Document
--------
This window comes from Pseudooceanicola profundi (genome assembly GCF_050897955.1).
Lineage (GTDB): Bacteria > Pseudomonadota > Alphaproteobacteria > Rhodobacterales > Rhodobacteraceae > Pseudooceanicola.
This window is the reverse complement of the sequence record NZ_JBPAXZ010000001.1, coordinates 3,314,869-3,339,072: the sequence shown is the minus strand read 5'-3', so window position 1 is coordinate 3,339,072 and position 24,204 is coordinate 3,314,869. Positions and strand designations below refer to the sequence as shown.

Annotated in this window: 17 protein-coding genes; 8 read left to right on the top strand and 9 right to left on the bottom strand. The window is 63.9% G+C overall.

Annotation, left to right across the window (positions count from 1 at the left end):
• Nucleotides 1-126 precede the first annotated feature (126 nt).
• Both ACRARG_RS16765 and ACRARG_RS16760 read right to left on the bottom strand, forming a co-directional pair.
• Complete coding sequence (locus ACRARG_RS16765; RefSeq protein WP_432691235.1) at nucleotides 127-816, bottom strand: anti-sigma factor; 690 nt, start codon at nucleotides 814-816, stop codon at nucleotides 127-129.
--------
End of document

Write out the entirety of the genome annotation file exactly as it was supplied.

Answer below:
This window comes from Pseudooceanicola profundi (genome assembly GCF_050897955.1).
Lineage (GTDB): Bacteria > Pseudomonadota > Alphaproteobacteria > Rhodobacterales > Rhodobacteraceae > Pseudooceanicola.
This window is the reverse complement of the sequence record NZ_JBPAXZ010000001.1, coordinates 3,314,869-3,339,072: the sequence shown is the minus strand read 5'-3', so window position 1 is coordinate 3,339,072 and position 24,204 is coordinate 3,314,869. Positions and strand designations below refer to the sequence as shown.

Annotated in this window: 17 protein-coding genes; 8 read left to right on the top strand and 9 right to left on the bottom strand. The window is 63.9% G+C overall.

Annotation, left to right across the window (positions count from 1 at the left end):
• Nucleotides 1-126 precede the first annotated feature (126 nt).
• Both ACRARG_RS16765 and ACRARG_RS16760 read right to left on the bottom strand, forming a co-directional pair.
• Complete coding sequence (locus ACRARG_RS16765; RefSeq protein WP_432691235.1) at nucleotides 127-816, bottom strand: anti-sigma factor; 690 nt, start codon at nucleotides 814-816, stop codon at nucleotides 127-129.